Language in juvenile offenders: The importance of sampling expository discourse

This study gives a powerful reminder of a population seriously underserved by SLPs: young people involved in the criminal justice system (or at risk of becoming so).

We already know that a large proportion of juvenile offenders have Developmental Language Disorder (see article background for even more studies). What we don’t know is if there is something in particular about kids who get in trouble with the law, or if it has more to do with other overlapping risk factors, like a low-SES background, inconsistent school attendance, or nonverbal intelligence. This study addressed this question by comparing the language skills of a group of teenage offenders in the UK with a matched group of non-offenders from low-SES schools. In particular, they looked at expository discourse skills, or the ability to express technical and factual knowledge of a subject. (The article gives a lot of great information about the importance of expository skills, and the benefits of measuring them. Turns outs, it’s an important skill to have if you’re involved in the justice system.) To get a sample of expository discourse, they used the expository language sample task and scoring scheme from SALT, where you explain the rules of a game or sport, given some planning time and a rough outline to follow.** They also gave two subtests of the CELF-4 and looked at other stats from the language sample, like syntactic complexity, MLU, number of different words, total number of words… all that good stuff.

So how did the language skills of juvenile offenders compare to those of non-offenders?

  • They scored lower than the non-offender group across the board, to the extent that lower-performing individuals on each measure were 1 to 5 times more likely to be an offender.
  • 95% of the offenders scored 2 standard deviations or more below the norm on their expository language sample, compared with just 36% of the non-offenders.
  • Depending on how conservative a criterion you use to determine DLD, 44–81% of the offenders would meet it, compared to 13–37% of the non-offenders.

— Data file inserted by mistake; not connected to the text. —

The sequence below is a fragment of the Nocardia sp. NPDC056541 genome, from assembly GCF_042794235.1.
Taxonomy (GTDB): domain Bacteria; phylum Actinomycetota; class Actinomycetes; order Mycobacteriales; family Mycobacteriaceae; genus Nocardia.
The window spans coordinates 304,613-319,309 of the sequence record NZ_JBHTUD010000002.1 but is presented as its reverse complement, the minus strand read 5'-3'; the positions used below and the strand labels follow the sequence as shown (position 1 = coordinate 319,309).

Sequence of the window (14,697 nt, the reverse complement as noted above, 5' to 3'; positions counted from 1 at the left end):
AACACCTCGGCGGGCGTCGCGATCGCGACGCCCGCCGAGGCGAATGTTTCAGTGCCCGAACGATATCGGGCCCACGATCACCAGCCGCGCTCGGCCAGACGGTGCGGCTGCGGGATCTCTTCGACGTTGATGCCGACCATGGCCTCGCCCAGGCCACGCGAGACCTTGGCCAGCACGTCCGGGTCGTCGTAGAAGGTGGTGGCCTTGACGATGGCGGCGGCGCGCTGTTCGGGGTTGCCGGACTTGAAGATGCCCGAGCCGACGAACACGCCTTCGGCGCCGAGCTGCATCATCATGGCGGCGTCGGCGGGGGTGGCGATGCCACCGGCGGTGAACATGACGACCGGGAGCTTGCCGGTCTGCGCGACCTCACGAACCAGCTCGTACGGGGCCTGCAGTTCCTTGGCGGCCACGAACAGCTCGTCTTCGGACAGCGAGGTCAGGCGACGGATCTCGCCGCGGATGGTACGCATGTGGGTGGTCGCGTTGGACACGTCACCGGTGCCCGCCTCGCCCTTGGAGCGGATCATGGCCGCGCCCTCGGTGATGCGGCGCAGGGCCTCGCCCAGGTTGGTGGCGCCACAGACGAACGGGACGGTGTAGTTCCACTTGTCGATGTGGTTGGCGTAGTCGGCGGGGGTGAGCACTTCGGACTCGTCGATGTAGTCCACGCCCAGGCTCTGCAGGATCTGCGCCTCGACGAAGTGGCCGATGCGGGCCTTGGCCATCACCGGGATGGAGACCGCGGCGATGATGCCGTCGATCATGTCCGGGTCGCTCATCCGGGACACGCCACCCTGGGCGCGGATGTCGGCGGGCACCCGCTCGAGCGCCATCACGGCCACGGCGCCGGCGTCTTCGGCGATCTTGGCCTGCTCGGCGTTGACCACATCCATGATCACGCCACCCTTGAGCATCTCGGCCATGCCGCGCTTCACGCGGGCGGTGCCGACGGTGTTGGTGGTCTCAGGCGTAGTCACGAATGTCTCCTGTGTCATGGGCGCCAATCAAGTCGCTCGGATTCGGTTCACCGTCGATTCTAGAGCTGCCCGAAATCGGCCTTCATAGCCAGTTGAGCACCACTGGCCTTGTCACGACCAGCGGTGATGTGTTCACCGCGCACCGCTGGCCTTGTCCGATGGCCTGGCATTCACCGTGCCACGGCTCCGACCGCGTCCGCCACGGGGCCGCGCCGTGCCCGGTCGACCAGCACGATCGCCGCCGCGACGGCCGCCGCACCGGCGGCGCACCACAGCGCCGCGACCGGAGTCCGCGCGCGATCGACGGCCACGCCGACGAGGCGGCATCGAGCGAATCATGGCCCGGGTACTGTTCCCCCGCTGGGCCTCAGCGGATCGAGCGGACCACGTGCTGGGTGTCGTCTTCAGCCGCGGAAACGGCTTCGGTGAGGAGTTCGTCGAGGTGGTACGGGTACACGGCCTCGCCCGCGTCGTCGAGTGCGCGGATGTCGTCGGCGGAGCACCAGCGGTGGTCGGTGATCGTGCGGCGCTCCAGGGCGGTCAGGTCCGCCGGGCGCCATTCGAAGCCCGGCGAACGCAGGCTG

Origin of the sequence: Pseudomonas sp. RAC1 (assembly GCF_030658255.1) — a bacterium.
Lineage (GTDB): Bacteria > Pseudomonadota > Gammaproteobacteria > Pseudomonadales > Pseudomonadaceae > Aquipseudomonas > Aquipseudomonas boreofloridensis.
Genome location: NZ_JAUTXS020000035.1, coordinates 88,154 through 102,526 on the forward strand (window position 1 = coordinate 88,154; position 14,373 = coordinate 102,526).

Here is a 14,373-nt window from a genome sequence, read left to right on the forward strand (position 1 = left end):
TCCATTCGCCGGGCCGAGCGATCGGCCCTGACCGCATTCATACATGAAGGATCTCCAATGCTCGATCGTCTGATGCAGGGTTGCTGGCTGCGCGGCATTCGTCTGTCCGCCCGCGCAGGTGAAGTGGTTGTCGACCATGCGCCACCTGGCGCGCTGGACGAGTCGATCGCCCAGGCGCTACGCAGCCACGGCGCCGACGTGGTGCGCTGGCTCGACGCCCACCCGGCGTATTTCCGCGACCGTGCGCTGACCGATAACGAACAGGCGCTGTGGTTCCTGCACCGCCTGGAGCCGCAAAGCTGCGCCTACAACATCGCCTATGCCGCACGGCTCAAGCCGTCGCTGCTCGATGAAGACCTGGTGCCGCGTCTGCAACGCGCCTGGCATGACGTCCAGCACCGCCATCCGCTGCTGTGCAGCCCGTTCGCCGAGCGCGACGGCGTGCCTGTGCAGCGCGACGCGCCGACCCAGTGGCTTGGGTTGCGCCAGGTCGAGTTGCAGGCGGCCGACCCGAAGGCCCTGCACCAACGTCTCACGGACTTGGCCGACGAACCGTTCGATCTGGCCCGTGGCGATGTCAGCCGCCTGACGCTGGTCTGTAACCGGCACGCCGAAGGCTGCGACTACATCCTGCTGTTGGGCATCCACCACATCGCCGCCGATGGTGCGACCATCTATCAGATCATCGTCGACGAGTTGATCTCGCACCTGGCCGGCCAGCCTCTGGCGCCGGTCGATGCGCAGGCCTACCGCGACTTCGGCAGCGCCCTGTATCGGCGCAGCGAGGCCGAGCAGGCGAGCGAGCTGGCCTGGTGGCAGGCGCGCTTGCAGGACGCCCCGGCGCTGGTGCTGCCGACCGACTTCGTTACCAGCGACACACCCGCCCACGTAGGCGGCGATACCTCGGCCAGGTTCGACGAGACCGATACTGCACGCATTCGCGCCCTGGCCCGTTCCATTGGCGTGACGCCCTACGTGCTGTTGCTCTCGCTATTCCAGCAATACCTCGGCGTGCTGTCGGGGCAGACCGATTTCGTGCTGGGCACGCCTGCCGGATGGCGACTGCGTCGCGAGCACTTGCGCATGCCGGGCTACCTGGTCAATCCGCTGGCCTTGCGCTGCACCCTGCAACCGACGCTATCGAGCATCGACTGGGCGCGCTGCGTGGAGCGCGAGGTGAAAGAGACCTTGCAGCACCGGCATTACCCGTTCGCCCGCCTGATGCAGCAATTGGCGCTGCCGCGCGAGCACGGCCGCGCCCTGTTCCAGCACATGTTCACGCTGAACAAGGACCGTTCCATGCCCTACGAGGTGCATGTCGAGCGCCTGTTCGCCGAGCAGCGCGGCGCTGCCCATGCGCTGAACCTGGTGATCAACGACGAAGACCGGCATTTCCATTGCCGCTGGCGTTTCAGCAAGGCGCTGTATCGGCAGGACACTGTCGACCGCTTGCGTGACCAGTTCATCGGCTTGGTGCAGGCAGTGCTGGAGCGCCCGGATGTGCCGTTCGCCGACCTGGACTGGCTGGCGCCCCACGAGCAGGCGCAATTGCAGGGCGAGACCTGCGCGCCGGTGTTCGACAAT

Remember that the group comparison controlled for nonverbal IQ, SES, and amount of time spent in school, so we’re seeing a significant difference here, that’s not well explained by other social factors. Now, the authors do point out some potential influences of their recruitment methods on their results, but the numbers are still striking.

Now, this is the mind-blowing part: When they recruited their subjects, the researchers excluded anyone who was currently working with an SLP, in case it would skew test performance. But it turned out that NONE of the adolescents in the offender group had EVER had speech-language therapy. NONE OF THEM. Most of them (44 out of 52) had been special education students, mostly for an emotional or behavioral disorder and some with moderate learning disabilities. We could make many informed guesses as to why these kids weren’t getting therapy (e.g., it’s, “…possible that the language needs of this group were hidden behind the emotional [behavioral] difficulties that were more overtly displayed and attended to by professional services.”). But any way you slice it, it’s a problem. The authors conclude: “It is… important that all children and young people who are either in contact with the [youth justice system] or are considered at risk of doing so are screened for DLD and provided with the appropriate support from [SLP]s.”

Language in juvenile offenders.png

So, all you SLPs who work in buildings or districts with an at-risk population (or with actual offenders), and who want to advocate for increased screening, evaluation, and intervention services? Read further, and bring this information to your teams. And anyone working with middle- and high-school students, remember the importance of expository language skills, and think about adding it to your evaluation repertoire. This particular study doesn’t talk about intervention, but a logical extension may be to make expository discourse a focus of language therapy, too.

** If your New Year’s resolution was to recommit to quality language sampling, this is a great resource to use with teenaged students/clients.

Hopkins, T., Clegg, J. & Stackhouse, J. (2017) Examining the Association between Language, Expository Discourse, and Offending Behaviour: An Investigation of Direction, Strength, and Independence. International Journal of Language & Communication Disorders. Advance Online Publication. doi: 10.1111/1460-6984.12330.